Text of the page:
The Electorate is: Eliot Fish (Bass/Vox), Josh Morris (Guitar/Vox), Nick Kennedy (Drums/Vox)
Guitarist Josh Morris says “I stepped away from playing music to study, work and be a parent. I’m kind of myopic and not a great multitasker. When my kids got to an age where I could pick up a guitar again I did. I had forgotten how much it meant to me, and reuniting with old friends Eliot and Nick to make music again felt like I was reclaiming a large part of myself I’d forgotten was there.”
The album was produced by Tim Kevin (The Apartments, Holly Throsby, Youth Group, Peabody, Buddy Glass) and mastered by JJ Golden (Sharon Jones & The Dap Kings, Neko Case, Soundgarden) in California. It finds them exploring indie and pop-rock in the wide and varied sense of those styles. There’s the emotiveness of Suede, the classic songwriting of Crowded House, surging power pop, the angles and avant swerves of Modest Mouse and the bristling riffs and rhythms of a number Australian 90s bands.
Drummer Nick Kennedy was kind enough to dig back through his musical memory bank to give us an insight into some of the albums that have musically shaped him.
The first album I bought:
Helping it get to #1!
An album that soundtracked a relationship:
Field Music – Plumb
The relationship I was having with myself!
An album that inspired me to form a band:
PJ Harvey – Dry
When that came out and I realised we were the same age I seriously had to
lift my game!
An album that reminds me of my high school years:
Siouxsie & The Banshees – Tinderbox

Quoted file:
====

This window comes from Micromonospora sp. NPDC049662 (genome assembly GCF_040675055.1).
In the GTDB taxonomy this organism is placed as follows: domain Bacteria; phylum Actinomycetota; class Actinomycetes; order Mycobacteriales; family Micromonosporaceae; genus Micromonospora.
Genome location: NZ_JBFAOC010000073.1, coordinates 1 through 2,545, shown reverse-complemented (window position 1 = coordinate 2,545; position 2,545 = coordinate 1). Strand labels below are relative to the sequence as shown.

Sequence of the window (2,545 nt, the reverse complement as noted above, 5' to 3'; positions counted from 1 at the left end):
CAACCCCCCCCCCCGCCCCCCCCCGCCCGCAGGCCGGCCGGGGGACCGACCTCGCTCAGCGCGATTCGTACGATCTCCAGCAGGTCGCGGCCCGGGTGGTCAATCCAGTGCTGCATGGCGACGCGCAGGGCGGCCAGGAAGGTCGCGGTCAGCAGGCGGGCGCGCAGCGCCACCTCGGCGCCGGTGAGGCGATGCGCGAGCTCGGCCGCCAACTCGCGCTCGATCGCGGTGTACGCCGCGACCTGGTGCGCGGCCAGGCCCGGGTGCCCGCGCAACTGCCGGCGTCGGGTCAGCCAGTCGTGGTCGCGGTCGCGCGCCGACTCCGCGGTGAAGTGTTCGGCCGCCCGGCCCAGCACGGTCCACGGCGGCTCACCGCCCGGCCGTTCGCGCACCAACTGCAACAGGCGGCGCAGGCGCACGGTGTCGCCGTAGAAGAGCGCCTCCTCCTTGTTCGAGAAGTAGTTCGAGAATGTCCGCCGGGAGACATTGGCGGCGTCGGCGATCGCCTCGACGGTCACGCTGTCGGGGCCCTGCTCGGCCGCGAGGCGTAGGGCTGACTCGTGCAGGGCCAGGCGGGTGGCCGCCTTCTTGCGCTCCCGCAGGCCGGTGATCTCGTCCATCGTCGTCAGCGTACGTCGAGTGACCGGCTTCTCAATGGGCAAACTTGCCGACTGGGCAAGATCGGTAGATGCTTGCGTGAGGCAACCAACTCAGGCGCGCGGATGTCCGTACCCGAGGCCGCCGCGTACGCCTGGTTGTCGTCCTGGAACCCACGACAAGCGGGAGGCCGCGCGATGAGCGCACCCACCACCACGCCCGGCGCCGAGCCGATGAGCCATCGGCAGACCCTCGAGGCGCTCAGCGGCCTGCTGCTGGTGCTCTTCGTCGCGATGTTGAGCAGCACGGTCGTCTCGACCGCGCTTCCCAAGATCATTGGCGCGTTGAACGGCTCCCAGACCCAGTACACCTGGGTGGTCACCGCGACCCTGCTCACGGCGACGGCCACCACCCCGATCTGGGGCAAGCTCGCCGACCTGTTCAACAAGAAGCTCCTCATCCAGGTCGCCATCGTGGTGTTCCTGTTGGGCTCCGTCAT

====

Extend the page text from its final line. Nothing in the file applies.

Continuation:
So many but this one sticks with me. 1986 was an amazing year!
An album I’d love to hear live and played in full:
Fugazi – In On The Killtaker
… but I know it’ll never happen!
My favourite album cover art:
Leah Senior – The Passing Scene
My guilty pleasure album:
There are no guilty pleasures, but I’ll say anything by The Police. Sting,
I know right?! But what a band!
The last album I bought:
Emma Swift – Blonde On The Tracks
If anything is gonna turn you onto Dylan it’s this!
Sydney’s Golden Fang release the second single from their new album here. now here. (produced by Jay Whalley of Frenzal Rhomb)
Golden Fang, a melodic guitar band that captures the joys and contradictions of life in Sydney’s Inner West, are an indie rock group in the truest sense – independently releasing their own unique blend of rock music since 2014.
Cast an ear back across the last three decades and you’ll hear the influence of the Pixies, The Drones and Straitjacket Fits mixing sonically with the dirty grooves of the Bad Seeds and The Cruel Sea. Like local Sydney acts such as Peabody, Bluebottle Kiss and Crow, Golden Fang are a band that know how to harness poetry and visceral rock ’n’ roll.